How to Teach a Retelling Reading Strategy for Primary Students


Retelling is a comprehension strategy by which a student describes the events of a story. Primary students often struggle with the concept of retelling, choosing instead to repeat what they most recently read, rather than expressing a linear sequence of events. If your emergent reader struggles with this concept, try a tested strategy.

Model, Model, Model

  • First, and most importantly, model what you want to hear from your student. After reading together, retell the main events in the story to your child. Hearing how a retelling should sound is the first step in creating a reader who can apply what she has heard.

The 5 W's

  • Focus on the who, what, when, where and why of the story. For early readers, assign each of their fingers one of the 5 W’s and have them tick down a finger as they talk about that aspect of the story. When all five fingers are down, their retelling should be complete.

First, Next, Then, Last

  • Encourage the student to use the key words first, next, then and last in retelling, thus keeping the student focused on the linear nature of the plot. For example, when first beginning work on the skill, prompt the student by saying, “What happened first in the story?” Once the child provides an answer to the initial question, you can draw more information out of her by prompting with the remaining key words.

Characters, Problem, Solution

  • Ask the student to center her response around the characters, problem and solution. Use the following prompts to focus her retelling:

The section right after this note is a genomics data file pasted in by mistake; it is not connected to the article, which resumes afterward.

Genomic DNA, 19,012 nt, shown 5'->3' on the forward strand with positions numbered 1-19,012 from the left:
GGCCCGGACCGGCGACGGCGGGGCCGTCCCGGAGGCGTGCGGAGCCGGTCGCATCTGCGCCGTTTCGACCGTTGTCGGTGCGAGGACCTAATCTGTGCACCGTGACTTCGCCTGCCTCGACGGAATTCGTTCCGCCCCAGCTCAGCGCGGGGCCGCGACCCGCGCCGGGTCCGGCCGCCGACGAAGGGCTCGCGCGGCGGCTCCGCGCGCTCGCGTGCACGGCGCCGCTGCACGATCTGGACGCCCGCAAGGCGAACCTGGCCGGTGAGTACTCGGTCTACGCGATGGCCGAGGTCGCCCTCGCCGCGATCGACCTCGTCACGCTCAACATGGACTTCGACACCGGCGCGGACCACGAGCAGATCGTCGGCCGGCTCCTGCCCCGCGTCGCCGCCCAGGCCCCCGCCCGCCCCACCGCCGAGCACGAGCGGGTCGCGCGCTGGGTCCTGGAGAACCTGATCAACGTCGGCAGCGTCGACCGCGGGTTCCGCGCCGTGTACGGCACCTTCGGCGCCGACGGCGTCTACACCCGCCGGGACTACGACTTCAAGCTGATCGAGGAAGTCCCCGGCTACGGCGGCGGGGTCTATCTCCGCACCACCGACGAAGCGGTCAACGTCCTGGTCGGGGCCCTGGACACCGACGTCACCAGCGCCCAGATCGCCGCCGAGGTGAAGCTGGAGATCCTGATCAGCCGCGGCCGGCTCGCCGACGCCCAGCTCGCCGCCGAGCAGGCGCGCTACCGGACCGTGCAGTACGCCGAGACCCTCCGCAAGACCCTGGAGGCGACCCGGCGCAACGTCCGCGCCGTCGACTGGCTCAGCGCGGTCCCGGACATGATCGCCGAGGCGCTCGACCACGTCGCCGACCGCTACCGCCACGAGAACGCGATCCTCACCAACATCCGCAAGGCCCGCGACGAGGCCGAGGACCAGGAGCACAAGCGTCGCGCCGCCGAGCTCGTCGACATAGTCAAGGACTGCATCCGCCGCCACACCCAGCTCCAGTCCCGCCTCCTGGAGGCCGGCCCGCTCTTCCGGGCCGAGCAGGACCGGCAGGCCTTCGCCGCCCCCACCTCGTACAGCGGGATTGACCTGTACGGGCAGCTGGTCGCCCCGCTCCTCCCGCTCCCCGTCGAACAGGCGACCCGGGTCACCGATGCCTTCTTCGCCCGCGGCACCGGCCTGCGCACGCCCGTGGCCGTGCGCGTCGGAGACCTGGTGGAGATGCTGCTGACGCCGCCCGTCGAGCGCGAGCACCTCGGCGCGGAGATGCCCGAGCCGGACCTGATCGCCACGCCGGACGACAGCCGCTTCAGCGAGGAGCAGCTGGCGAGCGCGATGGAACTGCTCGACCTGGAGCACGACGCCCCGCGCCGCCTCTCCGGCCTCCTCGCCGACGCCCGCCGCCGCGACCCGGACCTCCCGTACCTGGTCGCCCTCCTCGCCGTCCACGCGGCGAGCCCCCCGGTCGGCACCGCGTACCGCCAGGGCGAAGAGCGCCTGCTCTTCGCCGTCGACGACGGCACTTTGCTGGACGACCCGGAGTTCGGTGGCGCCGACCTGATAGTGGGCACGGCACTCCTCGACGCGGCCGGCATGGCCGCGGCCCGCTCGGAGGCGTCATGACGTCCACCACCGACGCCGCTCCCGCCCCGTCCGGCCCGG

Who are the characters in the story?
    What is the problem in the story?
    How do the characters solve the problem (i.e. what is the solution)?
    Once the child gets used to answering those key questions, she will be able to fluently retell a story without the need for prompts.

Beginning, Middle, End

  • You can substitute these key terms for characters, problem and solution if necessary. Again, these words provide a linear structure on which the student can focus, helping her better structure a response.


  • Overall, modeling what you want to hear from your child is often the most influential method of helping a student structure a complete and coherent retelling. So much goes on in the brain of an emergent reader as she tries to process and decode the text that having structured examples to follow when retelling will help take a bit of the pressure off of the child. Remember, modeling once what you want is never enough for a primary level student. Repetition and practice are key.


  • When Readers Struggle: Teaching that Works; I. Fountas and G. Pinnell
  • Photo Credit Jupiterimages/Comstock/Getty Images Jupiterimages/Brand X Pictures/Getty Images Flying Colours Ltd/Photodisc/Getty Images Jupiterimages/Goodshoot/Getty Images Digital Vision./Photodisc/Getty Images
Promoted By Zergnet


Related Searches

Check It Out

Can You Take Advantage Of Student Loan Forgiveness?

Is DIY in your DNA? Become part of our maker community.
Submit Your Work!